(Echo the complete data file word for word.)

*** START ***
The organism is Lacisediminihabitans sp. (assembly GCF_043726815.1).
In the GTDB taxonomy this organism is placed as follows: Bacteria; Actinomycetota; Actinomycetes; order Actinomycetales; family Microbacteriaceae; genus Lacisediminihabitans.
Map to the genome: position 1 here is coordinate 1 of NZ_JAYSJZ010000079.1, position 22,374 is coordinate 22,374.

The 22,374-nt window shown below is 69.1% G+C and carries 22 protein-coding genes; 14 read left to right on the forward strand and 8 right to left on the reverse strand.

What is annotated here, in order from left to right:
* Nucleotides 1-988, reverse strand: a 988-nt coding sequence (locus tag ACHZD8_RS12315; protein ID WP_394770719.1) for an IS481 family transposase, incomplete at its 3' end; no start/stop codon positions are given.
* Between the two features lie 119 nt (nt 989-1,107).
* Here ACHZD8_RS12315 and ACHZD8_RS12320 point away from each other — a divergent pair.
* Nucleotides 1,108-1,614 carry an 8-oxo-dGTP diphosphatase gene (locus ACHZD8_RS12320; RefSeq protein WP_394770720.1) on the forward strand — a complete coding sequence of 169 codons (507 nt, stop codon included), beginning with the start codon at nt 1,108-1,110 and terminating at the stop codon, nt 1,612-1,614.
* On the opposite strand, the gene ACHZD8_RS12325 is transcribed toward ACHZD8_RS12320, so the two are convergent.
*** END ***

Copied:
The organism is Lacisediminihabitans sp. (assembly GCF_043726815.1).
In the GTDB taxonomy this organism is placed as follows: Bacteria; Actinomycetota; Actinomycetes; order Actinomycetales; family Microbacteriaceae; genus Lacisediminihabitans.
Map to the genome: position 1 here is coordinate 1 of NZ_JAYSJZ010000079.1, position 22,374 is coordinate 22,374.

The 22,374-nt window shown below is 69.1% G+C and carries 22 protein-coding genes; 14 read left to right on the forward strand and 8 right to left on the reverse strand.

What is annotated here, in order from left to right:
* Nucleotides 1-988, reverse strand: a 988-nt coding sequence (locus tag ACHZD8_RS12315; protein ID WP_394770719.1) for an IS481 family transposase, incomplete at its 3' end; no start/stop codon positions are given.
* Between the two features lie 119 nt (nt 989-1,107).
* Here ACHZD8_RS12315 and ACHZD8_RS12320 point away from each other — a divergent pair.
* Nucleotides 1,108-1,614 carry an 8-oxo-dGTP diphosphatase gene (locus ACHZD8_RS12320; RefSeq protein WP_394770720.1) on the forward strand — a complete coding sequence of 169 codons (507 nt, stop codon included), beginning with the start codon at nt 1,108-1,110 and terminating at the stop codon, nt 1,612-1,614.
* On the opposite strand, the gene ACHZD8_RS12325 is transcribed toward ACHZD8_RS12320, so the two are convergent.